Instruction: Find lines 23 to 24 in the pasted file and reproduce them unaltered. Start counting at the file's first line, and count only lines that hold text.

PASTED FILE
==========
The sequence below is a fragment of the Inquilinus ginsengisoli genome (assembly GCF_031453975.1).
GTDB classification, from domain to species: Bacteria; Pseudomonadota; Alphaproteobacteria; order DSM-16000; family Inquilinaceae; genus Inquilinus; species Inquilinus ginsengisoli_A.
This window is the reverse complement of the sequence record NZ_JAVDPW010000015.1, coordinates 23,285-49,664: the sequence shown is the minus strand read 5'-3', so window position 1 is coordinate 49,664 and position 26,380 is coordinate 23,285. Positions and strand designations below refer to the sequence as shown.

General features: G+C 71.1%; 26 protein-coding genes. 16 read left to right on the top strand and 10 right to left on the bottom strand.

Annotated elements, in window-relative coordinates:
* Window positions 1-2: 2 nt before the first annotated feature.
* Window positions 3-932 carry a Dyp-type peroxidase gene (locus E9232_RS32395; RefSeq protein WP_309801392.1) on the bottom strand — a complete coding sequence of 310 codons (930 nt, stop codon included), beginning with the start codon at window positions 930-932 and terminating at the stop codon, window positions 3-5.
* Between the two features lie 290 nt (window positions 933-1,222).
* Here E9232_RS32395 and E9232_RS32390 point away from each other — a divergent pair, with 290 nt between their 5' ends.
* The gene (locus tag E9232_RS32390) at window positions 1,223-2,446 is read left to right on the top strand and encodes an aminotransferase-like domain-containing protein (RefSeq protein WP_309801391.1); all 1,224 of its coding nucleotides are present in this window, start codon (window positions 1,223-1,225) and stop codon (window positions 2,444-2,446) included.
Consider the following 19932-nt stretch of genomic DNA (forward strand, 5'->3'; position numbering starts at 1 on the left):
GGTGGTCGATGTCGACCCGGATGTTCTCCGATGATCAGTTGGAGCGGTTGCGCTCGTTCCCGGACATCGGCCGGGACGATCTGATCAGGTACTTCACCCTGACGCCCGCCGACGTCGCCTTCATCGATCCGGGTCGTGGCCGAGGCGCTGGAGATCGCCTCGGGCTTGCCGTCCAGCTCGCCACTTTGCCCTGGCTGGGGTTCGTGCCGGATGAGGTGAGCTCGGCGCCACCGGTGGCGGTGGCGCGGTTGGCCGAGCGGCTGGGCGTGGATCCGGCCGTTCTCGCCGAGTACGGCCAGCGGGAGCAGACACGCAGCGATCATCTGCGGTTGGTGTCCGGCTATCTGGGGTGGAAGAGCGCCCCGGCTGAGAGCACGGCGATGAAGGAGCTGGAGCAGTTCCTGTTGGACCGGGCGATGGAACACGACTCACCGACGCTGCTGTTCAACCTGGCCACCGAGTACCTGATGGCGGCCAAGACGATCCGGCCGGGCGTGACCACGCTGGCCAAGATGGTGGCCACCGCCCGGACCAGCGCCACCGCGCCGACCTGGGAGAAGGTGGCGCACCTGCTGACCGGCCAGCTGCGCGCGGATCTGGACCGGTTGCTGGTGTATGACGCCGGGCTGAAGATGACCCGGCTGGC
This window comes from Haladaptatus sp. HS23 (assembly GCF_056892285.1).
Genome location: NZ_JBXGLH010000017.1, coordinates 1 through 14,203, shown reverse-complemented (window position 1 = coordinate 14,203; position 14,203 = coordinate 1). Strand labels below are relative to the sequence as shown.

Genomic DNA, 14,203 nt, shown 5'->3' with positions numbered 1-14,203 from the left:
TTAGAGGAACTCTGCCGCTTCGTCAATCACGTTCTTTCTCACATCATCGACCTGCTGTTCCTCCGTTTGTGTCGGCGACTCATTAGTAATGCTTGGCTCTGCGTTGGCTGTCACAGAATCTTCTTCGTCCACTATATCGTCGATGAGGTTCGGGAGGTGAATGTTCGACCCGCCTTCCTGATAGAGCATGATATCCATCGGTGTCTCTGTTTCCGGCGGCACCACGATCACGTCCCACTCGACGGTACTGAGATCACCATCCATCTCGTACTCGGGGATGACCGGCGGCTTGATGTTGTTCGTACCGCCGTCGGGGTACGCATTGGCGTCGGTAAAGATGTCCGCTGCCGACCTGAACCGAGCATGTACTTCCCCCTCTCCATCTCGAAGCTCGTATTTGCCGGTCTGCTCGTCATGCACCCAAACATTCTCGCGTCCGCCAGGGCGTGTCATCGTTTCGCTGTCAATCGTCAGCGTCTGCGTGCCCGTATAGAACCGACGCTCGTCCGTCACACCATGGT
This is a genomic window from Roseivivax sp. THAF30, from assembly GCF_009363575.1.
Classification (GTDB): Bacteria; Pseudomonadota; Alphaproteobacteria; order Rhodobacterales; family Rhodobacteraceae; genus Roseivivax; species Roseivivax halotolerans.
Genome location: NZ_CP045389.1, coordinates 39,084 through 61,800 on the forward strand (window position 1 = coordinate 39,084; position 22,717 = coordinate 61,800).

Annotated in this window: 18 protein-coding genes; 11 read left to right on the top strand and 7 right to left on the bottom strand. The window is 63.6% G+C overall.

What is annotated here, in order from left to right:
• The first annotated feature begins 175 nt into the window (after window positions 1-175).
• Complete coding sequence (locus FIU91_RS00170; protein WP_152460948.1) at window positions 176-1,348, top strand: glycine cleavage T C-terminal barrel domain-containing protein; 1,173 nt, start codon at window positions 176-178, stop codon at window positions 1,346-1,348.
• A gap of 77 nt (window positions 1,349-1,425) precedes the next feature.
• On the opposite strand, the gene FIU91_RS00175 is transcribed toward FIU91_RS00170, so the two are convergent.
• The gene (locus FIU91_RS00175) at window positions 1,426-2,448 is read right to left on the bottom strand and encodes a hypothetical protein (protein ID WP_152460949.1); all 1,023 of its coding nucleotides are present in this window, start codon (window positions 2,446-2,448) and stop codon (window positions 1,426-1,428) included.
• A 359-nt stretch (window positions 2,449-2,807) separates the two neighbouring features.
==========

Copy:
• Complete coding sequence (locus FIU91_RS00170; protein WP_152460948.1) at window positions 176-1,348, top strand: glycine cleavage T C-terminal barrel domain-containing protein; 1,173 nt, start codon at window positions 176-178, stop codon at window positions 1,346-1,348.
• A gap of 77 nt (window positions 1,349-1,425) precedes the next feature.